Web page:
That said, I think what matters more than an official’s religious views/prejudices is the personal relationships. When you think that pres. Monson convinced the East German government to let a Temple be built in East Germany and then to let East Germans serve missions in the West, it was done by personal chemistry (and, we must assume, with help from above).

    These are just musings, I admit. But one thing stands out: Sen. Obama advocates increasing federal support to faith-based groups – with the catch that their paid employees mustn’t be required to subscribe to the particular faith of the group. The evangelicals are loath to accept that, but it wouldn’t make much difference to the LDS; we don’t want government money anyway I guess. But would that somehow change the environment the Church works in in the US?

  7. #1) How do the candidates compare regarding their past relationship with the LDS Church? Things they have said and done? Relationships and interactions with Church leaders and prominent Church members?

    I think it’s really too early to say what kind of a relationship either will have with the LDS Church. I expect it will be respectful, much like it has been with previous presidents. However, because of what McCain’s mother said and the fact that he said “I don’t know” when asked whether Mormons were Christians (to be fair, perhaps he was being honest — or perhaps it was a veiled insult towards Romney), McCain probably has a lot more kissing up to do to Mormons if he’s elected president. If Obama is elected, perhaps in a way it is the LDS Church that will have to kiss up to him a little since if he had been elected 30+ years ago, even he, the President of the United States, would have been denied the priesthood and temple ordinances if he was a member, as well as his family. I certainly don’t think that the Church will or needs to apologize to Obama personally for that, but it’s just a thought about how things can change. If Obama was skeptical of Mormonism for that reason, who could really blame him? I’m no fan of Al Sharpton, but in all fairness I think he had a reason to be skeptical of the LDS faith prior to his meeting with Church leaders. Our previous doctrines and teachings regarding black people are not exactly something we can be proud of.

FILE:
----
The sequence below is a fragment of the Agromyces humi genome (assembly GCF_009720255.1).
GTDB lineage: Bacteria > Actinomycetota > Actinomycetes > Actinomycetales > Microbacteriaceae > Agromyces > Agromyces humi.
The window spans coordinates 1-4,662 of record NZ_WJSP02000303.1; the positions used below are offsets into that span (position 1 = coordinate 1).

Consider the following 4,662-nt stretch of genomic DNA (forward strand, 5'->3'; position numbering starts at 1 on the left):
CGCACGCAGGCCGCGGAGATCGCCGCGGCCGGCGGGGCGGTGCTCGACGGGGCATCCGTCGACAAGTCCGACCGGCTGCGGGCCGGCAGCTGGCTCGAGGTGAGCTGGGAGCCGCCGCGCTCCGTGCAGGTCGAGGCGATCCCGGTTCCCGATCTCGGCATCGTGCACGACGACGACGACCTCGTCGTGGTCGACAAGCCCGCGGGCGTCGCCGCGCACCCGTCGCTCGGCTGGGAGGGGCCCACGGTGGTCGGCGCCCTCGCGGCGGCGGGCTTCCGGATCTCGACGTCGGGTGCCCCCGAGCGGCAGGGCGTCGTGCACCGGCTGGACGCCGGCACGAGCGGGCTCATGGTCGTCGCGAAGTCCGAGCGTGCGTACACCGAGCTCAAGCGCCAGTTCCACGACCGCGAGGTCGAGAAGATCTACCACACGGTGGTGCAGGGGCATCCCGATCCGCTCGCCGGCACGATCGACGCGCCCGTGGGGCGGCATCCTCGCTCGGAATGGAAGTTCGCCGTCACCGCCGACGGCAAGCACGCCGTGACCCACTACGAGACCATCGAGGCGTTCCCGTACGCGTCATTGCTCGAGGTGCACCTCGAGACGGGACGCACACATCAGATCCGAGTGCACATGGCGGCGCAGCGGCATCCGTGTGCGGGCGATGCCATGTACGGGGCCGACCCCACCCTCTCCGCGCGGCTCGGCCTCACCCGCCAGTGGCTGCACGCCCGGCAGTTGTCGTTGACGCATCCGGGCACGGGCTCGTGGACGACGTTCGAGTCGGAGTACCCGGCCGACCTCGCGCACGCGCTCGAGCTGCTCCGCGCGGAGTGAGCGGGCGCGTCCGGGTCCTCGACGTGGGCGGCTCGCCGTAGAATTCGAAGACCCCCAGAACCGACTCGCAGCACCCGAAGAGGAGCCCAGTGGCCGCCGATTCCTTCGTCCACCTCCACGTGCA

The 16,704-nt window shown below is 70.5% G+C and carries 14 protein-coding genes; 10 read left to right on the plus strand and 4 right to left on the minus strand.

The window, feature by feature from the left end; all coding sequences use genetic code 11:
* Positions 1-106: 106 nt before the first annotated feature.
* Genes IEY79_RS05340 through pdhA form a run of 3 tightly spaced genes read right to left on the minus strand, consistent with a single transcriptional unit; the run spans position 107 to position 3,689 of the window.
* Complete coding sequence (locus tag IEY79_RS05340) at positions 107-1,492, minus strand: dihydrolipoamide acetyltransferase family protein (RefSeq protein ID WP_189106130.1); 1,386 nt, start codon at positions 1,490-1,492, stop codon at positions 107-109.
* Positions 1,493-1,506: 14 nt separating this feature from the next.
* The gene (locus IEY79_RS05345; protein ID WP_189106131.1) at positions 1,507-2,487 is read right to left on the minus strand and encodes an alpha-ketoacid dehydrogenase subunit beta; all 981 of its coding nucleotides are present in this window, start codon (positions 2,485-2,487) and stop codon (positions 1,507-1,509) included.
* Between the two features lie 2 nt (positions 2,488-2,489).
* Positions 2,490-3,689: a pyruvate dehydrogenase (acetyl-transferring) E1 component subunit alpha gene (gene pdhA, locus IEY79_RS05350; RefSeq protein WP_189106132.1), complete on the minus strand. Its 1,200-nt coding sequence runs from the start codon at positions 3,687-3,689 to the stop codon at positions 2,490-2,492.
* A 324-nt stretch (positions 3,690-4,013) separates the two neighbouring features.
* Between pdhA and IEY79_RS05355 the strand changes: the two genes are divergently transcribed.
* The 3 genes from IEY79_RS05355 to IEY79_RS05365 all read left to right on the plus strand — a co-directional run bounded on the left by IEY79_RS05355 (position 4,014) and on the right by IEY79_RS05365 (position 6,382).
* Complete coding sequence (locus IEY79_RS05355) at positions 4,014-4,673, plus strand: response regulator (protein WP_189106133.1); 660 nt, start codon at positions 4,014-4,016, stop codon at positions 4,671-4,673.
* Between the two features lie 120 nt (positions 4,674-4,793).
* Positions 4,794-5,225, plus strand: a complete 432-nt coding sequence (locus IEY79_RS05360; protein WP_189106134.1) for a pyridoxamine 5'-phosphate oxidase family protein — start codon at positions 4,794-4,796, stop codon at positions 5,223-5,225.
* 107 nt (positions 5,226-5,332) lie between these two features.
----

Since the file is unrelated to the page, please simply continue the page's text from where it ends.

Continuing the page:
#2) Are there important issues regarding Obama’s and McCain’s religious beliefs that might be important here?

    Both profess to be Christians, so we’re supposed to look for the values that we share and build on that. I haven’t really heard anything from McCain regarding specific personal religious beliefs. On the other hand, Obama recently said something about how he didn’t believe that his mother went to Hell for never joining a specific Christan faith. To many mainstream Christians, that could be considered heretical. So actually, Obama could be much more open to our belief in what happens after death and the importance of temple work.

    I suspect that many (if not most) Mormons who vote Republican do so because of the abortion issue. In that case, if one looks solely at abortion as the deciding factor, then Obama’s stance is more in-line with the Church’s official abortion stance, as we established in the previous round of discussion. I wonder how many members realize that a vote for McCain might be a vote for a total ban of abortion in all cases. Not that it really even matters, as we also already discussed, since it’s most unlikely to ever become a reality.

    #3) What might a McCain or Obama administration mean, if anything, for the growth and public relations of the Church, both at home and abroad?

    OK, this might be jumping the gun a little, but let’s just say that Obama is able to patch things up a little better with some of the Islamic countries — (I know that he’s not a Muslim, but his exposure to Islam as a child and the fact that some of his family members have been Muslims MAY be an advantage in diplomatic relations i the Islamic world) — perhaps by improving US-Islamic relations, the road could just begin to being paved towards SOME countries PERHAPS allowing the Church to be established, or even missionaries to enter (OK, I know that’s REALLY long-term, but who could have foreseen the Church entering former Iron Curtain countries virtually overnight?) . I know it’s a BIG “if” but I would say that Obama has a better shot at it than McCain.

    #4) And does this even matter? Does the President’s relationship with the Church matter all that much?

    It may matter if we ever find ourselved in a Church vs. Government situation again, like in the old days of polygamy. Hopefully we won’t be having any conflicts like that any time soon. I can’t see the gov’t forcing the Church to perform gay marriage/sealings. That would be going against the separation of Church and State. It would also be irrelevant if gays are able to enter into civil marriage.

  8. FD:

    Thanks for your comment. I will say, though, that I disagree with your claim that

    Obama’s stance is more in-line with the Church’s official abortion stance, as we established in the previous round of discussion.